Ashton Kutcher shares haunting sex abuse stories at Senate hearing
The former Two and a Half Men star made an impassioned pledge to end sexual slavery before American politicians.
Actor Ashton Kutcher recounted witnessing harrowing abuse scenes "no person should ever see" at his U.S. Senate hearing on Wednesday (15Feb17).
The former Two and a Half Men star has been campaigning against sexual trafficking since 2009, after establishing his philanthropic organisation, Thorn, with ex-wife Demi Moore - a charity geared towards eradicating child pornography and sex slavery around the world.
Kutcher shared some of the horrific experiences he's had in his efforts to combat the crimes during an impassioned speech he gave in front of the Senate Foreign Relations Committee on Wednesday.
“I’ve seen things that no person should ever see,” he said with tears in his eyes, according to PageSix. “I’ve seen video content of a child that is the same age as mine being raped by an American man that was a sex tourist in Cambodia. This child was so conditioned by her environment that she thought she was engaging in play.”
Ashton, who shares daughter Wyatt, two, and son Dimitri, four months, with his wife Mila Kunis, also recalled a heartbreaking moment when he realised neither his organisation nor authorities could help a young girl being abused: “I’ve been on the other end of a phone call from my team asking for my help because we had received a call from the Department of Homeland Security telling us that a seven-year-old girl was being sexually abused and that content was being spread (online) on the Dark Web...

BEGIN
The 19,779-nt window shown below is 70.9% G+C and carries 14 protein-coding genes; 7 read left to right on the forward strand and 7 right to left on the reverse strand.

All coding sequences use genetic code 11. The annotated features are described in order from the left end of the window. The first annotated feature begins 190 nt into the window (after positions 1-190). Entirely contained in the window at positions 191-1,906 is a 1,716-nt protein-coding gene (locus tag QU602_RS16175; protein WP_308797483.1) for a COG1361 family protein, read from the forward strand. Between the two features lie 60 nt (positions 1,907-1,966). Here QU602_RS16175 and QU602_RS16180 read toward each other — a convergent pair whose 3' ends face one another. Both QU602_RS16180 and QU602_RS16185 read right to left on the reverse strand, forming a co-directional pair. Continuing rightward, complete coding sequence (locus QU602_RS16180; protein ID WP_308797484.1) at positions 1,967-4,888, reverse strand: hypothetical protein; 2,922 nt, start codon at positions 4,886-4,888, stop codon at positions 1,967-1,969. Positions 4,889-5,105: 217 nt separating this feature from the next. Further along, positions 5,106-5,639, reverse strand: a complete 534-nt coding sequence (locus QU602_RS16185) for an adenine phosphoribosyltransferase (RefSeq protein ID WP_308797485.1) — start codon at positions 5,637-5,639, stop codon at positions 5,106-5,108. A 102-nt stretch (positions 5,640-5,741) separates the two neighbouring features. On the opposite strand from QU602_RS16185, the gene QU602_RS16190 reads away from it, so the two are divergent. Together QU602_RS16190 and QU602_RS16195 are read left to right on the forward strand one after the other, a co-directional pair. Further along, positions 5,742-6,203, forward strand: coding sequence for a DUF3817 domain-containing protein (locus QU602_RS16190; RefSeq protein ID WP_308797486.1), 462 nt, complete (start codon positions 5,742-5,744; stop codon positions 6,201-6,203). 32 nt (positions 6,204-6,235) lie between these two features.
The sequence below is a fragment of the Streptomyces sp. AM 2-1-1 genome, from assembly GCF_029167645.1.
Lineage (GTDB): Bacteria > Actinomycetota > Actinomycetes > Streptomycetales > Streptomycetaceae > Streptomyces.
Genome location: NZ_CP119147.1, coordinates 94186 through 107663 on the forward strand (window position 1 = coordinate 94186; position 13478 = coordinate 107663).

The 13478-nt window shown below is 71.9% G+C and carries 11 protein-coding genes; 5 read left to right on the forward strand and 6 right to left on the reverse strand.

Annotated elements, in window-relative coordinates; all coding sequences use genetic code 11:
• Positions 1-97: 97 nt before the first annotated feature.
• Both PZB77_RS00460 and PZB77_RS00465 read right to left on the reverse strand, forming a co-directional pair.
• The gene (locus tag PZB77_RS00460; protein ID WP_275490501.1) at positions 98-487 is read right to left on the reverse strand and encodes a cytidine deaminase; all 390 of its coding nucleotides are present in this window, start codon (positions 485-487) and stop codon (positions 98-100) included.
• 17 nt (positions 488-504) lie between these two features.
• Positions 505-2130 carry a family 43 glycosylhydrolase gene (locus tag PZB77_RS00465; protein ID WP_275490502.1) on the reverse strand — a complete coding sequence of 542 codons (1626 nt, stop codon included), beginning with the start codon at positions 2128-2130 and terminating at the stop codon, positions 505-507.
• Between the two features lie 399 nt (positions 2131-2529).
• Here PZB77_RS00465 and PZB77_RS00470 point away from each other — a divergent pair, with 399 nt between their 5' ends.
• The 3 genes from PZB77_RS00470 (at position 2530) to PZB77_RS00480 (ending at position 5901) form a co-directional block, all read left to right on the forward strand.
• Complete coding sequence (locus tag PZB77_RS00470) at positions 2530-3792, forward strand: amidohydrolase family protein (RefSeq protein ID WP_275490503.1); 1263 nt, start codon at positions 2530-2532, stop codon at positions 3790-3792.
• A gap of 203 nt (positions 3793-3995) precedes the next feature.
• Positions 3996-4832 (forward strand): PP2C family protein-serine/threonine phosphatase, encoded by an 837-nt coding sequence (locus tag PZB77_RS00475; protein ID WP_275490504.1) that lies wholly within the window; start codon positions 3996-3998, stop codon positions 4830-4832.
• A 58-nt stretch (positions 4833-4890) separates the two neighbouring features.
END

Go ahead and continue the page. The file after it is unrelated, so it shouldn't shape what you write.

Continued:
"They’d watched her for three years and they could not find the perpetrator, (and were) asking us for help. We were the last line of defence. An actor and his foundation were the last line of defence!”
“I had to say no and it devastated me, it haunted me,” Kutcher added while choking up with tears.
He explained that experience gave him the motivation to put tools in place through his organisation to be able to assist in similar cases: “For the next three months I had to go to sleep every night and think about that little girl that was being abused and the fact that if I built the right thing, we could have saved her," he added. "Now, if I got that phone call, the answer would be yes.”
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